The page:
Showing posts with label Daily Data Releases. Show all posts
Showing posts with label Daily Data Releases. Show all posts

Treasury receipts still falling at a 13% annual rate

Thursday, August 6, 2009

As of August 4, 2009, the Daily Treasury Statement (DTS) shows that the 1-month cumulative sum of income tax receipts (withheld plus paid taxes) is dropping at a 13% annual pace. The severely weak labor market is cutting wages, which in turn, drags consumer spending.

Remember, though, that the reduced tax withholding also serves as an automatic stabilizer to workers - falling tax payments mitigates the recession's effect on disposable income and spending.

This is the most up-to-date macroeconomic information out there, as most of the reports are 1-2 months old at the time of release. And the implication of this DTS is: that personal income and spending, which just released this week for June (see Econompic's take on the BEA's report), are likely to be weak into July.

Rebecca Wilder


Willy Wonka's chilling job market

Friday, May 8, 2009

This is what the labor market looks like to me:

The April employment report was nothing short of awful. The unemployment rate surged four-tenths of a percent to 8.9%, and the nonfarm payroll was reported to have shed another 539k jobs. In total, the unemployment rate almost doubled and the payroll slashed 5.7 million jobs since the cyclical peak, December 2007.

The chart below illustrates the payroll loss by sector for the big 3 recessions – those that lasted 16 months or more (April marked the 16th month of recession in the current cycle).

  • In the big 3, the current cycle is seeing record job in construction, manufacturing, trade, transportation and utilities, financial activities, professional and business services, leisure and hospitality, and other services.
  • The “last men standing” in this cycle – those industries that added jobs over the cycle – span just three industries mining and logging (<1% of the total payroll), education and health services, and government. Government is a risk, as the bulk of states and local governments are seeing budget shortfalls.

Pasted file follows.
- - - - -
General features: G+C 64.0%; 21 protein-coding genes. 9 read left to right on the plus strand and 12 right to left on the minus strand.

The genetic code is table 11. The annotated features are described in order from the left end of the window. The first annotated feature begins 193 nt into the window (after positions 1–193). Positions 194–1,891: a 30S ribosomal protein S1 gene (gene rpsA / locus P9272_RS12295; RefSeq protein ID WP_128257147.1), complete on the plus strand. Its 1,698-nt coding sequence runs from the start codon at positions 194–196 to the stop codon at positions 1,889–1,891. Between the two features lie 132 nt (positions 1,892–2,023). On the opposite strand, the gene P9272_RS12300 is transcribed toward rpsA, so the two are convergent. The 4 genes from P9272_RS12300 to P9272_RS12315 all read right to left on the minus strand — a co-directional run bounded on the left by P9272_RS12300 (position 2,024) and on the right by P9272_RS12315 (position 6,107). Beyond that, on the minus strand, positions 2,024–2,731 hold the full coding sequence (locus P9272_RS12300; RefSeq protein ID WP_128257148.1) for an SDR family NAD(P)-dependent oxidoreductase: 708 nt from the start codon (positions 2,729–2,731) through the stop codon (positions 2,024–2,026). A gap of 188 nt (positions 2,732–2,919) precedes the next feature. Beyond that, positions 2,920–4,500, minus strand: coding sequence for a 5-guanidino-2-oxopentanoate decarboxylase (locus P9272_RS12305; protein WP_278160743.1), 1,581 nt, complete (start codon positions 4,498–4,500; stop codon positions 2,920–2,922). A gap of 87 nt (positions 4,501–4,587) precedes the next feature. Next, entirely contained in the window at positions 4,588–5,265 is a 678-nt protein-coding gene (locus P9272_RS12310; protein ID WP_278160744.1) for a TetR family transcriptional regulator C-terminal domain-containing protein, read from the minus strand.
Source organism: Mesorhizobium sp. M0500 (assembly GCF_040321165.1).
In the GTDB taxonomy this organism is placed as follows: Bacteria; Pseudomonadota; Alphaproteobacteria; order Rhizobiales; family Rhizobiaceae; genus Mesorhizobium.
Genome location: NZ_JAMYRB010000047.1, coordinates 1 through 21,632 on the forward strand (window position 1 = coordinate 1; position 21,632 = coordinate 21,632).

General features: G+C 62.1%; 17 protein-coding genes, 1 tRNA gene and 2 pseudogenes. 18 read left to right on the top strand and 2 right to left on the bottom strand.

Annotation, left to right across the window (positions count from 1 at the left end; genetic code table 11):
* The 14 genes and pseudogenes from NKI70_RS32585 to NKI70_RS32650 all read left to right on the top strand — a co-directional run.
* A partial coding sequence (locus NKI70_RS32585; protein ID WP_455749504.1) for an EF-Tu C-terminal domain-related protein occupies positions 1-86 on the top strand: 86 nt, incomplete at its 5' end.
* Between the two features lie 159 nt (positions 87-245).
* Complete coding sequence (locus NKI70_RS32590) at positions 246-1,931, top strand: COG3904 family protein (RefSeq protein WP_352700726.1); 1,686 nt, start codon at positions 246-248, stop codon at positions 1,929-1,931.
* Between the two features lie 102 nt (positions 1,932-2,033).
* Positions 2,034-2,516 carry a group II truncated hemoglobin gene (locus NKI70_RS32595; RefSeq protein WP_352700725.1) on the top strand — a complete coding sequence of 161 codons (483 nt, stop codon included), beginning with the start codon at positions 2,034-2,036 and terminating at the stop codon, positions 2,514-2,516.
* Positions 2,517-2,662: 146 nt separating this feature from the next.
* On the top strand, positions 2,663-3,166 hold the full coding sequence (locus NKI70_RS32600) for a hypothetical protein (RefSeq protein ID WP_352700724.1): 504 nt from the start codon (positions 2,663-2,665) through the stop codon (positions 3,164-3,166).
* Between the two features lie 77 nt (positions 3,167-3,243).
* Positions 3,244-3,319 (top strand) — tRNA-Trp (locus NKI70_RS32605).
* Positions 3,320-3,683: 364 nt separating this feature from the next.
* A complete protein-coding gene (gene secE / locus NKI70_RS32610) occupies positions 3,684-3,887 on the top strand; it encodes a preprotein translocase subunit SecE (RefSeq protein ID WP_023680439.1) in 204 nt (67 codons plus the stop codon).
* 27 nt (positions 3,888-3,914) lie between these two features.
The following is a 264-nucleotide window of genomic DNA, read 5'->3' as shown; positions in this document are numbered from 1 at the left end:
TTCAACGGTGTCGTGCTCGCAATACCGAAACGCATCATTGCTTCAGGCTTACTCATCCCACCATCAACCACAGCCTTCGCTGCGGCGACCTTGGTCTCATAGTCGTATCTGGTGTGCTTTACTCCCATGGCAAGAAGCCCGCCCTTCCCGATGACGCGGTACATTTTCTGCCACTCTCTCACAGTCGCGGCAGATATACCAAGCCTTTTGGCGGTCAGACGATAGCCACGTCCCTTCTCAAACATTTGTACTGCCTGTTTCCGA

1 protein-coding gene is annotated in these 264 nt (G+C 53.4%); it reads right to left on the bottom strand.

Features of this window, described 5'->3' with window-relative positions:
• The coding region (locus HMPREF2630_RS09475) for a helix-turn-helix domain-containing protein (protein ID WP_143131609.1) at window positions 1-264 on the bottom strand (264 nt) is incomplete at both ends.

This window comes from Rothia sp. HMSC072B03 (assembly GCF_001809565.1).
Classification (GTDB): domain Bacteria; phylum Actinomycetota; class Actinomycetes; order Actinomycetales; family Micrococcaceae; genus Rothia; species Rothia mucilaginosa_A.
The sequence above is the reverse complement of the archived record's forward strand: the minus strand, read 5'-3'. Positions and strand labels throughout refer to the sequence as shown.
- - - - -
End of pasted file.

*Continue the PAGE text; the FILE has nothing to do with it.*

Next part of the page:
• May 2009 is the 17th recession month in the current cycle, making it the longest recession since 1933. There is much job loss left in the pipeline; and although labor market is not expected to emulate that of the Great Depression, it does seem steal the spotlight from the 73-75 and 81-82 recessions.
The rate of job loss likely hit its peak, but the job destruction is still very troubling.

Rebecca Wilder


World economic reports (May 1- 7): the economic decline abates

Thursday, May 7, 2009

This week's peek at the global economy shows some economic calm. The signs of hope remain mostly in the soft data - US and China purchasing managers surveys posting consecutive monthly growth - while the hard data - export growth, inflation, and unemployment - continue to deteriorate. Going forward, the story that "economies are declining less quickly" is gaining some momentum. And for some, a turning point may be on the horizon.

GS (green shoot): Trend in China's purchasing manager survey probably saw a cyclical low

Source data courtesy of

The chart illustrates China's manufacturing (MPMI) and non-manufacturing (NPMI) indices through April 2009. The manufacturing index marked its fifth consecutive month of growth, while the non-manufacturing index took its second consecutive bump. The two sectors continue to deteriorate - the MPMI and NMPMI indices remain below 50 - but at a slowing rate.

GS: Same story in the US

The chart illustrates the Institute for Supply Management's monthly surveys of activity in manufacturing (ISM pmi) and services (ISM Services) through April. The story has gone global (see a nice post here at Global Economy Matters): production is still contracting, but at a falling rate.